Students in Lower Merion High School’s Global Citizenship class recently traveled to Cradles to Crayons’ Giving Factory in Philadelphia as part of the course’s experiential learning component.
Through a student-centered approach, the Global Citizenship course - one of the newest curricular offerings at LMHS - helps students on the path to becoming forces for good as “global citizens” by combining traditional classroom learning with experiential service trips. In-depth exploration of social justice issues, including racial justice and equity; environmental sustainability; fighting poverty; gender equity and women’s empowerment; LGBTQ+ rights; income inequality; migration and the refugee crisis; and gun violence, helps students increase their intercultural competence and global awareness in both intellectual and real-world ways. Students are encouraged through instruction to celebrate diversity, develop empathy, spread kindness and combat the injustices that face marginalized groups throughout our society and the world.
Leading the course is longtime LMHS social studies teacher Tom Reed, who recently welcomed Emily Robinson from Cradles to Crayons to his classroom to speak with students about the effects of poverty on children and the specific needs of those facing such hardships throughout the region. Robinson also spoke to how Cradles to Crayons works to combat these issues by providing children from birth through preadolescence, living in homeless or low-income situations, with the essential items they need to thrive, whether at home, at school or at play. At the end of the lesson, Robinson led students in a service project creating encouraging notes and cards that will later be distributed in donated bookbags, along with other school supplies, for 70,000 local students-in-need.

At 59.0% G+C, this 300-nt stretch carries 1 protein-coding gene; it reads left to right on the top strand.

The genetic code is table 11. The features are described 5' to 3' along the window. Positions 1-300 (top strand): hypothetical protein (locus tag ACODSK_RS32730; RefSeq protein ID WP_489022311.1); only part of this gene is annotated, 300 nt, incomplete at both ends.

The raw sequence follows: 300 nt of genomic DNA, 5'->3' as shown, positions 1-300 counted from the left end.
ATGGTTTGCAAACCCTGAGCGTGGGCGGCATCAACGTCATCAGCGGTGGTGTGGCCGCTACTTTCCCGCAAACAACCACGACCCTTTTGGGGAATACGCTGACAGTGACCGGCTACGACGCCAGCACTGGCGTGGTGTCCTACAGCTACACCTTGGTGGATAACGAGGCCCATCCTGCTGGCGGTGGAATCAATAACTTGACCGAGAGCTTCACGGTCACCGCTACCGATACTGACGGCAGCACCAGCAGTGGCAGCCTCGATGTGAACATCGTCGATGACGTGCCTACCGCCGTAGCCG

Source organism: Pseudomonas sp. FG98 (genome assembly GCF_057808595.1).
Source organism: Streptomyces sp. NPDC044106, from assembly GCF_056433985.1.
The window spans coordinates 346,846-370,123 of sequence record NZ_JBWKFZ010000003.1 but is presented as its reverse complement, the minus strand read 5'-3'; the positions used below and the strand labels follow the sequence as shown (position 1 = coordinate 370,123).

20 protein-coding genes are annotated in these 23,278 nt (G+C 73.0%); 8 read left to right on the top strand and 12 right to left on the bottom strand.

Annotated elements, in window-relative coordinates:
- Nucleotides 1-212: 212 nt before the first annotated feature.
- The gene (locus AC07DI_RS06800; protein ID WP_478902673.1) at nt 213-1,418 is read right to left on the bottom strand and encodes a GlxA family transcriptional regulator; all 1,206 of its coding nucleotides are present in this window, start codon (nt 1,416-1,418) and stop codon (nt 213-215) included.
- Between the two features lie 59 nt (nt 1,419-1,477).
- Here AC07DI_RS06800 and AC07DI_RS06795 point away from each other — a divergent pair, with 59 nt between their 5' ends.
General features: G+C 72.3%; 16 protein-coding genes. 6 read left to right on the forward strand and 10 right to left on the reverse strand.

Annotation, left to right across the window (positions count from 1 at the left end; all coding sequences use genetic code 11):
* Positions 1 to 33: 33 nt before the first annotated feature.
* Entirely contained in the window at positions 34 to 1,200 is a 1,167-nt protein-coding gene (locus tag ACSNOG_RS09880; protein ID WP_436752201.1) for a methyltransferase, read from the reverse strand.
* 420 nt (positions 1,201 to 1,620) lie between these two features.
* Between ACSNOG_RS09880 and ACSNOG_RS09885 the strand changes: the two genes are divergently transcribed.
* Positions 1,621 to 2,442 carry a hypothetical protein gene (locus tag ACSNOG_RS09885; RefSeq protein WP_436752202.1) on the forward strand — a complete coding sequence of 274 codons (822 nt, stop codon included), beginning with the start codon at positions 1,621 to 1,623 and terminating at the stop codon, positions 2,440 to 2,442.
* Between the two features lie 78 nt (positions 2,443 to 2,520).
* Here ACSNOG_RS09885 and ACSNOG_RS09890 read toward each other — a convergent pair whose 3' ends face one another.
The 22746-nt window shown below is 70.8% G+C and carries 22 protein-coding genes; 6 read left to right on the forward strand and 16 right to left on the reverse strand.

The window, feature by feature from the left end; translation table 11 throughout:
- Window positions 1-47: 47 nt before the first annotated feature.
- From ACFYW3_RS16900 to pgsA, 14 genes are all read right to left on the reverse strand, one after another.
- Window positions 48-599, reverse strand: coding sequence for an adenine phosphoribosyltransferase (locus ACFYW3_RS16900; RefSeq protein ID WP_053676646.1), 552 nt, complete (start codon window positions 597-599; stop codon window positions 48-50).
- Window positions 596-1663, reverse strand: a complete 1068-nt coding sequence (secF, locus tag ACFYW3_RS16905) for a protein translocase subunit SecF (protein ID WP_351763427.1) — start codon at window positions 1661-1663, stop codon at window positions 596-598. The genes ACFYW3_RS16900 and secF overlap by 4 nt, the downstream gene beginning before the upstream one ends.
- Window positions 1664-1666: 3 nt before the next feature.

In response to their in-class coursework, the Global Citizenship students organized a winter clothing drive to support the Cradles to Crayons’ mission. At the end of the two-week drive, students gathered the hundreds of children’s jackets, gloves, mittens, hats and scarves they amassed, before boarding a bus and traveling to the Cradles to Crayons’ Giving Factory for some hands-on community service. Students spent the day sorting through donated bags of clothes to organize them into bins that identified the type of clothing, age and gender of the child, as well as creating cards with kind and encouraging words for the future recipients of these Cradles’ donations.
To learn more about Cradles to Crayons and how you can help, click here! To see a slideshow of images from the trip to The Giving Factory, click below!